12 Reasons We Need Feminism, According to College Students
A lot of young people do not identify as feminists due to misconceptions about what the ideology stands for or the erroneous belief that it is no longer necessary. In order to counteract feminism’s sometimes negative image, students at Pomona College recently participated in a photo project that reveals why they need feminism in their lives. Their responses are both thought-provoking and entertaining.
Sophomore Jenna Archer spearheaded the project after receiving an assignment in her Intro to Women’s Studies class to engage in a form of activism. Already familiar with the Who Needs Feminism campaign, she decided to try to bring the movement to her campus.
“[One of the] main goals for this project was to engage people in a discussion about feminism,” said Archer. “Going door to door and approaching people at meals was a great way to talk to people about feminism. I hope that it was productive even for the people who chose not to participate, as they at least engaged in a conversation with me.”
Archer, also a staff member at Pomona College’s Women’s Union, posted the photos to the Women’s Union Facebook page. The response from the community was both positive and quick.
In fact, when Archer approached more students to make signs just hours after posting the first photos, she was surprised to learn that the majority were already familiar with the project via Facebook. Many admit that they had even already contemplated what they might write were they to be given the same prompt. Beyond that, additional students were now emailing her their own “I need feminism” photos without being asked.
The project is a great example of a successful activist-driven social media campaign. Though many associate activism with taking their message to the street, the internet can be a wonderful tool to bring a wider audience to your cause. After all, if you can’t get too many students out to attend a feminist lecture, why not bring the conversation to a place they’re already frequenting, like Facebook?
Over the span of just a few days, Pomona’s “Who Needs Feminism” album accumulated over 80,000 photo views. To put that number in perspective, Pomona College has about 1,500 students, indicating that the project has enjoyed an audience well beyond the college’s own population.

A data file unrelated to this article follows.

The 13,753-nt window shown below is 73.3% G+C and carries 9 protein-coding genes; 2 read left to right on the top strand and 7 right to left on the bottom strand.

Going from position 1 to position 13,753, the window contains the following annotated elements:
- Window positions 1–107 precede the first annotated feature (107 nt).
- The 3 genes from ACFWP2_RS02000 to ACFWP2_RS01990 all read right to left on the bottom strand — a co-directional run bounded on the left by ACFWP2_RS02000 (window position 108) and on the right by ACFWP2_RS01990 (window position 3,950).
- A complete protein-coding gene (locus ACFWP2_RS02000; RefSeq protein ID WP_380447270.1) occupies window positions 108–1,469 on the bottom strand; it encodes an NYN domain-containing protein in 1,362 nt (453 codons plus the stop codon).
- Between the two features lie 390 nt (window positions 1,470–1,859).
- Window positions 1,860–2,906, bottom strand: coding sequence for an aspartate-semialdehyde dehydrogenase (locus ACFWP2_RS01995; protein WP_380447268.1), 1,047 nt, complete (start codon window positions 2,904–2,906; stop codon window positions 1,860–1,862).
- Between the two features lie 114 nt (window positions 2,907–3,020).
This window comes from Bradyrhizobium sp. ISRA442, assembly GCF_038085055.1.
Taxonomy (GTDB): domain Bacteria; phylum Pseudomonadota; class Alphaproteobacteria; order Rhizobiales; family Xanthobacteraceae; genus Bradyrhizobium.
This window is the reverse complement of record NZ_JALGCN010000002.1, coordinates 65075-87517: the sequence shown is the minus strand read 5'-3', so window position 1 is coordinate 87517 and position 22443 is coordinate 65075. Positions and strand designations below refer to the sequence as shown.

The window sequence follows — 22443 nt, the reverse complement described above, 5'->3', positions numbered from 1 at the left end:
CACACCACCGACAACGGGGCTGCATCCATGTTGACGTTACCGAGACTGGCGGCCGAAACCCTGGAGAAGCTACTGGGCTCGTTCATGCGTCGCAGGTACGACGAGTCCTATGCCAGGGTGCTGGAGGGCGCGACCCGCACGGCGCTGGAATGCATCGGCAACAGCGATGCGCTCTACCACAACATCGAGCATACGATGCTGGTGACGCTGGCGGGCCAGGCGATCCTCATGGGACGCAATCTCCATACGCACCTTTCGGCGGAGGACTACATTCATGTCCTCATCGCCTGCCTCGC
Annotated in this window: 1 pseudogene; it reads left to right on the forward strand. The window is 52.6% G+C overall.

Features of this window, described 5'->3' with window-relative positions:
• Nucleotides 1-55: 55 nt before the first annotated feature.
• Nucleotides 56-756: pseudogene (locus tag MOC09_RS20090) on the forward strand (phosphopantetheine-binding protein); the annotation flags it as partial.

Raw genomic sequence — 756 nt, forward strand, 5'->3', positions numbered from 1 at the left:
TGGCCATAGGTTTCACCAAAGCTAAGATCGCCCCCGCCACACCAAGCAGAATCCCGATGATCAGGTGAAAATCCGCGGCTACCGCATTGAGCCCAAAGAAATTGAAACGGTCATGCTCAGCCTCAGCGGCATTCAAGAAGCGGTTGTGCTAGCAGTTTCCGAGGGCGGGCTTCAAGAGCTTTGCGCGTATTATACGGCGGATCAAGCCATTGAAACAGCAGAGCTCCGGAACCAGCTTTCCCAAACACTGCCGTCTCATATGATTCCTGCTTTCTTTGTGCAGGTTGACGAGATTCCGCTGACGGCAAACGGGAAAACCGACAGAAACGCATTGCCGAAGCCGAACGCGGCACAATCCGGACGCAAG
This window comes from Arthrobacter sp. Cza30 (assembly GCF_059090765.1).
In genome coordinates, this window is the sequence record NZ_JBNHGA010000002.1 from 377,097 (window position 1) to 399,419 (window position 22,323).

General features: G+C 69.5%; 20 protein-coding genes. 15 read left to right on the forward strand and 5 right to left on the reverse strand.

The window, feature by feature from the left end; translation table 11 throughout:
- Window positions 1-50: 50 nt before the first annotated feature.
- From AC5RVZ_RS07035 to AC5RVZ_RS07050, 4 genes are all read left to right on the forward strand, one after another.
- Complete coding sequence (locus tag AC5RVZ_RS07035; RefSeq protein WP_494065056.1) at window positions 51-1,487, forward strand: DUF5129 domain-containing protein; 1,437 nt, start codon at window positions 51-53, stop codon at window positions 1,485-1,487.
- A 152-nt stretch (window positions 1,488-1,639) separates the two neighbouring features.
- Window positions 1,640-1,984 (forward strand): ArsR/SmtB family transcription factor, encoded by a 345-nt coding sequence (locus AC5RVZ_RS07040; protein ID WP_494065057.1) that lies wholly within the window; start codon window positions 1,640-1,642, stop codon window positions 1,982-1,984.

When participating students are tagged in their respective photos, all of their Facebook friends (generally hundreds) from around the world can see the photo appear in their news feeds, and — in turn — click through the entire album. As people either “like” or “share” these photos, their visibility spreads even wider. Suddenly, thousands are seeing ideas about feminism portrayed in a positive light.
“The term ‘feminism’ is unfortunately stigmatized, so I think some people were a bit nervous about putting their faces online next to a feminist statement, but I’ve had a couple of people come up to me and express how validating it was to get [Facebook] ‘likes’ on their photos,” said Archer.
Added Archer, “I think that this campaign helps to make feminism a little more fun, definitely less scary, and hopefully breaks down the stereotype that all feminists are angry, have no sense of humor, and hate men.”
Archer’s initial goal was to find 50 students, but the campaign grew to over 150 participants. We have only posted a dozen of those pictures here, but you can check out the full album.
Fortunately, you don’t need to be a member of the Pomona community to participate in this project. Who Needs Feminism has a Tumblr page where people of a variety of ages, ethnicities, genders and backgrounds can submit their own photos and participate in the movement.